Skip to main content

Iranian press review: Meat and movies bear brunt of sanctions and corruption

Hassan Rouhani slammed for allowing massive inflation of meat prices, while Trump is criticised for Farsi tweet
Iranian meat vendors wait for customers at the old bazaar in the southern Iranian city of Sirjan (AFP)

Government mismanagement of meat

Since the re-imposing of US sanctions against Iran, ordinary Iranians have faced a sharp rise in the price of food, with the cost of meat rising 50 percent since last year.

Meanwhile, Iranian media has blamed President Hassan Rouhani’s administration for mismanagement of the meat market under the sanctions.

On 12 February, the Jahan-e Sanat economic daily ran an in-depth analysis describing how misguided decisions made by Rouhani’s economic team have fuelled food price inflation.

Plans such as managing distribution online or providing subsidies to importers not only have not solved the problem but also have caused more chaos in Iran’s meat market, according to experts that spoke to Jahan-e Sanat.

“The officials say that one kilo of beef costs 850,000 [Iranian] rial ($20.19), however a stroll in Tehran shows the price in some neighbourhoods is as high as 1,100,000 ($26.13),” the daily reported.

One kilogram of chicken is about 150,000 rial ($5.60) in the capital Tehran, and the price of fish has also increased in recent months. According to Iran’s Young Journalist Club, one kilogram of the Caspian white fish is 500,000 rial ($11.88) in Tehran’s fish market.

Iranians condemn Trump’s Farsi tweet

A tweet by Donald Trump in Farsi, slamming Iran’s leaders on the 40th anniversary of the Islamic Republic's revolution, has stirred anger among ordinary Iranians suffering from US sanctions.

On 12 February, Yalda Moaiery, the photographer who took an iconic image of a demonstrator near Tehran University during the 2018 protests, stated her discontent with Trump using her image for the anti-Iran tweet.

“It would be a great honour for me if this image would be a symbol of freedom everywhere in the world,” Moaiery wrote on Instagram in English.

“But having President Trump use it without my permission in a tweet, in Persian, is a great shame for me and causes me deep sorrow.”

Moreover, the award-winning photojournalist criticised Trump for imposing new sanctions on Iran and the travel ban order.

“Because of his policies I, my family and my friends are forced to live under sanctions that are devastating our lives,” she wrote.

Zia Nabavi, an Iranian activist who served a nine-year sentence after the 2009 demonstrations, also denounced Trump’s tweet.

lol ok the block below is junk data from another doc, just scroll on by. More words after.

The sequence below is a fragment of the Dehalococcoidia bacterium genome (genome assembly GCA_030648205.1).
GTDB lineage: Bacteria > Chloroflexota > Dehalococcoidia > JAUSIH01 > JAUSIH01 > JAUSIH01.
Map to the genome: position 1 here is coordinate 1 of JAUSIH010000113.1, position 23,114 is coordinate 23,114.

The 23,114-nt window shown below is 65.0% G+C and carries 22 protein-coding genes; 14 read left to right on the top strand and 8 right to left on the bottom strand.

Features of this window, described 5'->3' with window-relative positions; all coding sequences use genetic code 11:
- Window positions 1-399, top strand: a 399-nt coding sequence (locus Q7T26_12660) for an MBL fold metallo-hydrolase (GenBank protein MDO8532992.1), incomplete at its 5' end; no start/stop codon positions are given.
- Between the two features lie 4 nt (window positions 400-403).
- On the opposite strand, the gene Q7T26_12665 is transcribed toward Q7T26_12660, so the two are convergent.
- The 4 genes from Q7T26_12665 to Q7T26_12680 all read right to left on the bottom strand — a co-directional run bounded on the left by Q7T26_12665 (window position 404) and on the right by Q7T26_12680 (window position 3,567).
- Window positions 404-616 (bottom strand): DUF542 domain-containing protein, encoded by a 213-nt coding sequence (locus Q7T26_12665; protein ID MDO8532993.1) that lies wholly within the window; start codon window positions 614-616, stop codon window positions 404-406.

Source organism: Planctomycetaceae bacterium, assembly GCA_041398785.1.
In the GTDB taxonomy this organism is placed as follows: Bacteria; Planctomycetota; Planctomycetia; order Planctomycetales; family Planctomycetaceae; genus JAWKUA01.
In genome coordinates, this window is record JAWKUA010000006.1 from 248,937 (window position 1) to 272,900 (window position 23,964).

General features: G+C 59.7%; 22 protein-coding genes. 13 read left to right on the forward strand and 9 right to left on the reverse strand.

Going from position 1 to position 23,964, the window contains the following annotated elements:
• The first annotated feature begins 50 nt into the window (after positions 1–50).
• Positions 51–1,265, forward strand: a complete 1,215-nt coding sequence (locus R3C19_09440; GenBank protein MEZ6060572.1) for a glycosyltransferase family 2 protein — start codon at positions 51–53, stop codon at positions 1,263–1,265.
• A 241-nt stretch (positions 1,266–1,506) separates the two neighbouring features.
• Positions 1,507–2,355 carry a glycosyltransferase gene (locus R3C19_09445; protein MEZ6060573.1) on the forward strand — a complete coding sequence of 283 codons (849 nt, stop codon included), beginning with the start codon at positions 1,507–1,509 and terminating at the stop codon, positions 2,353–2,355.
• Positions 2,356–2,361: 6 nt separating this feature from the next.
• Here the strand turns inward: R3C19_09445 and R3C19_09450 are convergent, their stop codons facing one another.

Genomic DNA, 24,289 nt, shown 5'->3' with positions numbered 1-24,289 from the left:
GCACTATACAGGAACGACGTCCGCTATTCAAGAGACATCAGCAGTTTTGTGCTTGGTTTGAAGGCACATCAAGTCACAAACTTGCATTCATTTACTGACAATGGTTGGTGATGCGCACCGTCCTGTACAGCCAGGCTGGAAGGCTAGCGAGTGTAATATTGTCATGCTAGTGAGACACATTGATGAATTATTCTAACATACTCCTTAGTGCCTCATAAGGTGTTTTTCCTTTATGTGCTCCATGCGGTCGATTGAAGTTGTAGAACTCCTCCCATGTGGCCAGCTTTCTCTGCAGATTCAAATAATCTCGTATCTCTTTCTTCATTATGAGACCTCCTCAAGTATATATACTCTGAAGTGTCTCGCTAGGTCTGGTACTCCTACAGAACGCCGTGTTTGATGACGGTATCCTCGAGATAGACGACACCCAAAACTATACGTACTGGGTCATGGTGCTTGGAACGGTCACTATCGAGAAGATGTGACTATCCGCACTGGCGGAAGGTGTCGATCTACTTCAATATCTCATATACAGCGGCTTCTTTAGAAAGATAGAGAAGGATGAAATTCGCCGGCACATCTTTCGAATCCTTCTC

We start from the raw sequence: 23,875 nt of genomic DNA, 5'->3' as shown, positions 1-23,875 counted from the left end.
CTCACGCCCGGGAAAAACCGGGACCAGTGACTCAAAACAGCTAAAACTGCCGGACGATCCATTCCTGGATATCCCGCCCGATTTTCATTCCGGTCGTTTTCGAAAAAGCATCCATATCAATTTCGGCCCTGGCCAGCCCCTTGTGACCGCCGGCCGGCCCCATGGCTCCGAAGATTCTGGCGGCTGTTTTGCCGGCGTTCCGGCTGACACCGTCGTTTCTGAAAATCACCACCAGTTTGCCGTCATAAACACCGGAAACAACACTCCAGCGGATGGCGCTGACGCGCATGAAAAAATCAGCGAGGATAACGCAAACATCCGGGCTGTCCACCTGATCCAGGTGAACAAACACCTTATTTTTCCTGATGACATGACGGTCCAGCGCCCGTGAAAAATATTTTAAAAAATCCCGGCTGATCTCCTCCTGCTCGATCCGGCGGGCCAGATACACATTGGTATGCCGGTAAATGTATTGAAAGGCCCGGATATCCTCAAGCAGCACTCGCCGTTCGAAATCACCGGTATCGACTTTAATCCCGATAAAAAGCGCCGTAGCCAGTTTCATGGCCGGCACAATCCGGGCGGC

“Life has never been so difficult and without bright horizons, since you became the US president,” Nabavi wrote on Twitter.

“So president, please leave this gesture of being a sympathiser to our pains!”

‘Shah gone but living kingly goes on’

On the day marking the 40th anniversary of the 1979 revolution, political factions in Iran took the opportunity to attack one another and accuse their domestic rivals of losing their "loyalty to values of revolution."

On 6 February, a piece in the Qhanoon with the headline "Shah gone but living kingly goes on" blamed Hassan Rouhani’s government for economic hardships and condemned members of his government for "living like kings".

Furthermore, the paper quoted Iranian hardline legislator Naser Mousavi Largani warning Rouhani over disappointing his supporters due to high inflation rates and a staggering drop in the value of the country’s currency.

“Along with this wave of hopelessness and at the same time when the prices of foreign currencies, gold and accommodation are skyrocketing, photos of you entertaining in Tochal [mountain sports complex] and photos of your first vice president’s birthday at Saad Abad Palace have caused pain to everyone,” he said.

"People did not dismiss the Shah to see some members of the Islamic Republic live like kings in northern Tehran and send their children to [live in] Switzerland and Canada.”

Dirty money in Iranian cinema

After the closing ceremony of Iran’s 37th Fajr International Film Festival on 11 February, a flood of speculation was raised about dirty money in the Iranian film industry.

It’s not the first time that money laundering in cinema has come to the attention of Iranians, but the latest debate comes as the country is facing one of its worst economic crisis.

Hamdely reported about this phenomenon in Iran, tracing it back to the time of ex-president Mahmoud Ahmadinejad when cinema was a vital means for his propaganda apparatus.

The daily also interviewed a sociologist, Aman-allah Gharaei Moghadam, who believes that if dirty money continues to be pumped into Iran’s film industry, "cinema will stand against the [will of] people."

“We should keep in mind that at one end of this story are a few monopolists who enjoy the current [economic] situation, and at the other end are the ordinary people who are constantly being robbed of their money,” Gharaei Moghadam said.

Iranian art films have been internationally acclaimed and Iranian directors such as Bahman Kiarostami, Amir Naderi and Bahman Ghobadi have been honoured in international film festivals.

Iranian director Asghar Farhadi is the only Middle Eastern filmmaker who has received two Academy Awards for Best Foreign Language Film.

* Iranian press review is a digest of reports that are not independently verified as accurate by Middle East Eye